(adsbygoogle = window.adsbygoogle || []).push({}); 1. The problem statement, all variables and given/known data

Solve [tex](x - \sqrt{xy})dy - ydx = 0[/tex]

Rearranged gives us

[tex]-y + (x - \sqrt{xy})y' = 0 [/tex]

And it looks like an exact differential equation, but is it really?

2. Relevant equations

For any given exact equation of the form

[tex]M(x,y) + N(x,y)y' = 0[/tex]

The following must be true

[tex]\frac{\partial}{\partial y}M(x,y) = \frac{\partial}{\partial x}N(x,y)[/tex]

Otherwise it is a nonexact equation, and then an integrating factor is needed, in order to make them exact.

3. The attempt at a solution

Let's check whether it is exact or nonexact,

[tex]\frac{\partial M}{\partial y} = -1[/tex]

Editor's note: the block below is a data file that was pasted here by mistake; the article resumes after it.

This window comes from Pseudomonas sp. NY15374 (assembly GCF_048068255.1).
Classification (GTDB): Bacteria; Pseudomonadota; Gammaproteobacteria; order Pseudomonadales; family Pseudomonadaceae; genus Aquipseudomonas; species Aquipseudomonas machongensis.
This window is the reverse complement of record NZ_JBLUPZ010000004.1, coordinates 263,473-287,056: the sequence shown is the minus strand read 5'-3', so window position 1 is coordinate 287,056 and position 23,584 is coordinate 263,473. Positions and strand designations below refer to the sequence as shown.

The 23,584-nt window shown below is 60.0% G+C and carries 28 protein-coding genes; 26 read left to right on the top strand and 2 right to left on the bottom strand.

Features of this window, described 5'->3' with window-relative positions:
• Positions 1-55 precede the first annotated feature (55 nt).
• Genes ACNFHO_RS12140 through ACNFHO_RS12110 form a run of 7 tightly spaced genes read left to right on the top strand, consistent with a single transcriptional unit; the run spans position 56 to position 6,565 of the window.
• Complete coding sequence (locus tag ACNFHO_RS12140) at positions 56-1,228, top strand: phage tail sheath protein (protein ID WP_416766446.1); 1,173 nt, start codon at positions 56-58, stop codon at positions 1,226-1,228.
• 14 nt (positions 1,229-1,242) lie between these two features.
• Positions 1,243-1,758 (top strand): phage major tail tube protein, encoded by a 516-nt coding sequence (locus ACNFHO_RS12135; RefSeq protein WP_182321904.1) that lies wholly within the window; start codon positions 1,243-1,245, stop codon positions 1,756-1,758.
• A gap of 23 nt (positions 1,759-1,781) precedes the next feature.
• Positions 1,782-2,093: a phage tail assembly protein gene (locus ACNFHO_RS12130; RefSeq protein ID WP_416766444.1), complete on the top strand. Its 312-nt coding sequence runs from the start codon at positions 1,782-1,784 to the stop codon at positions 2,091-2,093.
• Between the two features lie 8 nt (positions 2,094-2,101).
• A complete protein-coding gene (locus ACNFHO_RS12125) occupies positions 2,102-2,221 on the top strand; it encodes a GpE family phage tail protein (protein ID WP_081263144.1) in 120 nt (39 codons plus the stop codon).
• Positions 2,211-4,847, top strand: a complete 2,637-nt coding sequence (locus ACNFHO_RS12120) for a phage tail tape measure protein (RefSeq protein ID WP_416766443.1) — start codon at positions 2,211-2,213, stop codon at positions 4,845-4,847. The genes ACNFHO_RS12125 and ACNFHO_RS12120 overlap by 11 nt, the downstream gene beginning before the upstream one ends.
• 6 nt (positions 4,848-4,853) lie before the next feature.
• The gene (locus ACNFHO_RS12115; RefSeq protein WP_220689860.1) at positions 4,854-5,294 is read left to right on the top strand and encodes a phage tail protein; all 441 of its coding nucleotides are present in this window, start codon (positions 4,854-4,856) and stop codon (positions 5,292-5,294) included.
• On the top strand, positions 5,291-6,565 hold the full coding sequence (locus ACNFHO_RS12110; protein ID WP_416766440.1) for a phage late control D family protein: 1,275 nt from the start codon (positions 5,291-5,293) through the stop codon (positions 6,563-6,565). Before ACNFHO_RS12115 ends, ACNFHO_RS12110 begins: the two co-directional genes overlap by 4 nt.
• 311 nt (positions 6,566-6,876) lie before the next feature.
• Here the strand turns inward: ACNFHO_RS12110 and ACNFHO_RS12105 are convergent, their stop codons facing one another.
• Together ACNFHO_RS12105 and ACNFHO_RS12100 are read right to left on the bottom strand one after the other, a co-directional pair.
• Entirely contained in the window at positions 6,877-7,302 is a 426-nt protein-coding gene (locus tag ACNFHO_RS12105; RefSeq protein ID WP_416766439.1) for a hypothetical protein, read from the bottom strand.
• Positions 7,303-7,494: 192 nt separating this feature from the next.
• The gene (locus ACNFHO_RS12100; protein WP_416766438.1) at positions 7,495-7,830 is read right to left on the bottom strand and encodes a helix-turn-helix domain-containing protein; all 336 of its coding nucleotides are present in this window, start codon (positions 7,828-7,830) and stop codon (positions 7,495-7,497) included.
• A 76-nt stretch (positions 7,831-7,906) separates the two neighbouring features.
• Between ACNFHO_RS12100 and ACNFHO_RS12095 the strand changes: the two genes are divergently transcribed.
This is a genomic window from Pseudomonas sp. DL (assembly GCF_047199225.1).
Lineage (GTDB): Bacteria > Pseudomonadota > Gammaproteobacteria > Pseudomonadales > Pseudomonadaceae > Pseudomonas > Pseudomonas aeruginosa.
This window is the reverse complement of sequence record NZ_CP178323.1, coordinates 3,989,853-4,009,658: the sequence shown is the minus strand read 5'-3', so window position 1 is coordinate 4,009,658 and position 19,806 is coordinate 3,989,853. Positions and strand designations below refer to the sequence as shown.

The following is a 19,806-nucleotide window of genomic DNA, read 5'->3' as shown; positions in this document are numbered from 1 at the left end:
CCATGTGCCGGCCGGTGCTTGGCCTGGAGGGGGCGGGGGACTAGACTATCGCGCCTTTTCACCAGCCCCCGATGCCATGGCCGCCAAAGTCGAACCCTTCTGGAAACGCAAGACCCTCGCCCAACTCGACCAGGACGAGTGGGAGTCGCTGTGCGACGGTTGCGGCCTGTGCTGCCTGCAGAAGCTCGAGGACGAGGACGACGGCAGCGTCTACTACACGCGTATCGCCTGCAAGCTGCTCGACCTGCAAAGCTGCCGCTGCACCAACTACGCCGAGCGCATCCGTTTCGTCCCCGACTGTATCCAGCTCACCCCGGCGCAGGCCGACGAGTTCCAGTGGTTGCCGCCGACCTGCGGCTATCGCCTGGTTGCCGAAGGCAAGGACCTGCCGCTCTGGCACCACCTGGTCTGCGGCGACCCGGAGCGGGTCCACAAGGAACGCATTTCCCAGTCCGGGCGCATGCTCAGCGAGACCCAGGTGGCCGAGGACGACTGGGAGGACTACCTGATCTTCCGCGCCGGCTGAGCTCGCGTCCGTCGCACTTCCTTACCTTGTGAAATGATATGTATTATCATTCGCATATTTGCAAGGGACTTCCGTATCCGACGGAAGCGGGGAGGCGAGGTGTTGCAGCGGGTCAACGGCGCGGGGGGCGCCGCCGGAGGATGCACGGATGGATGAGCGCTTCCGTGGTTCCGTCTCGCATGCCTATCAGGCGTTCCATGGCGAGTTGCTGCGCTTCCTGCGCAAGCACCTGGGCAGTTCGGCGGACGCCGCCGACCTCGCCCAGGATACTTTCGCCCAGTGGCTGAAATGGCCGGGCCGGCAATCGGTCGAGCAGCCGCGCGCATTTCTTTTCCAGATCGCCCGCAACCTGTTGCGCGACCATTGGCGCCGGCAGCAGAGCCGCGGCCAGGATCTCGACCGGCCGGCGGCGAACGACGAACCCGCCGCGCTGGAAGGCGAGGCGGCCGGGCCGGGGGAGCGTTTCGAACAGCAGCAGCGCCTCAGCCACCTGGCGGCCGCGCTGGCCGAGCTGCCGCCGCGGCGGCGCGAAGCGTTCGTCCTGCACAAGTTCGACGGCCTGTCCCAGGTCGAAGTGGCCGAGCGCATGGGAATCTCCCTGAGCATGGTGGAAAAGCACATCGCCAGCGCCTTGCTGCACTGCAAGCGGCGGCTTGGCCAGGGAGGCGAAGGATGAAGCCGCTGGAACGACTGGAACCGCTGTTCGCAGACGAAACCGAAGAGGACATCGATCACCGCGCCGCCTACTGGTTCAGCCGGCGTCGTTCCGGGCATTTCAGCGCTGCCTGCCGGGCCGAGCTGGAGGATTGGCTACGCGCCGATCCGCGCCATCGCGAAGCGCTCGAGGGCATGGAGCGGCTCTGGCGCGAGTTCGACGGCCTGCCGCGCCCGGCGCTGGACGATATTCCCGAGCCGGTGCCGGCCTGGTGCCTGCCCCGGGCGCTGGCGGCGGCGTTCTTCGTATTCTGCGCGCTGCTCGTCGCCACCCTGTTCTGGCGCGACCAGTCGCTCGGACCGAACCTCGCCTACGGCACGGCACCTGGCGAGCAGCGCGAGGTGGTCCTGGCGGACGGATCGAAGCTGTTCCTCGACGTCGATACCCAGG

[tex]\frac{\partial N}{\partial x} = 1 - \frac{y}{2\sqrt{xy}} [/tex]

So, as

[tex]\frac{\partial}{\partial y}M(x,y) \neq \frac{\partial}{\partial x}N(x,y)[/tex]

This happens to be a nonexact differential equation and therefore an integrating factor is needed, in order to turn it exact.

Now what I want to know, is how do find an integrating factor? Will it be a two variable function or a single variable function?

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# Homework Help: Solving Nonexact First Order ODEs.

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